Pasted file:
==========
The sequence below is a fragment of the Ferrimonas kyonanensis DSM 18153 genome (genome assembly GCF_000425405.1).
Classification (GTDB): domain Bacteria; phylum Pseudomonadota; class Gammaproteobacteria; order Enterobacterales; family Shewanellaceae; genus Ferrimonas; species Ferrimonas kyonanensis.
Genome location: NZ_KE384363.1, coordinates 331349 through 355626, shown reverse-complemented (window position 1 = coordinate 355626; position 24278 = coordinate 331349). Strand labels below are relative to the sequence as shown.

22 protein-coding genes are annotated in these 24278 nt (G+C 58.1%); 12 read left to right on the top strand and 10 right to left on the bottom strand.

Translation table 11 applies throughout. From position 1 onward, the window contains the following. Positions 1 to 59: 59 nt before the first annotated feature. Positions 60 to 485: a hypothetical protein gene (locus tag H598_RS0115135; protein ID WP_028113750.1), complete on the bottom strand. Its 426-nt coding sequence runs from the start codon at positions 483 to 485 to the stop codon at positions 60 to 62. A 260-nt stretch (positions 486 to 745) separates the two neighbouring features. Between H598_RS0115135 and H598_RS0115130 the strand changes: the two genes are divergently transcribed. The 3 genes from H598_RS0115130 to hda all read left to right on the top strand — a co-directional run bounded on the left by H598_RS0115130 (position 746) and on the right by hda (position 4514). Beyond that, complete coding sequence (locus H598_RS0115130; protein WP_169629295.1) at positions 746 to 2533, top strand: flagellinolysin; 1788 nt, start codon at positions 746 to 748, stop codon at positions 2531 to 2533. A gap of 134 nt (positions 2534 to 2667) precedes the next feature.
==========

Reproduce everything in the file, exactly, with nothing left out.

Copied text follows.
The sequence below is a fragment of the Ferrimonas kyonanensis DSM 18153 genome (genome assembly GCF_000425405.1).
Classification (GTDB): domain Bacteria; phylum Pseudomonadota; class Gammaproteobacteria; order Enterobacterales; family Shewanellaceae; genus Ferrimonas; species Ferrimonas kyonanensis.
Genome location: NZ_KE384363.1, coordinates 331349 through 355626, shown reverse-complemented (window position 1 = coordinate 355626; position 24278 = coordinate 331349). Strand labels below are relative to the sequence as shown.

22 protein-coding genes are annotated in these 24278 nt (G+C 58.1%); 12 read left to right on the top strand and 10 right to left on the bottom strand.

Translation table 11 applies throughout. From position 1 onward, the window contains the following. Positions 1 to 59: 59 nt before the first annotated feature. Positions 60 to 485: a hypothetical protein gene (locus tag H598_RS0115135; protein ID WP_028113750.1), complete on the bottom strand. Its 426-nt coding sequence runs from the start codon at positions 483 to 485 to the stop codon at positions 60 to 62. A 260-nt stretch (positions 486 to 745) separates the two neighbouring features. Between H598_RS0115135 and H598_RS0115130 the strand changes: the two genes are divergently transcribed. The 3 genes from H598_RS0115130 to hda all read left to right on the top strand — a co-directional run bounded on the left by H598_RS0115130 (position 746) and on the right by hda (position 4514). Beyond that, complete coding sequence (locus H598_RS0115130; protein WP_169629295.1) at positions 746 to 2533, top strand: flagellinolysin; 1788 nt, start codon at positions 746 to 748, stop codon at positions 2531 to 2533. A gap of 134 nt (positions 2534 to 2667) precedes the next feature.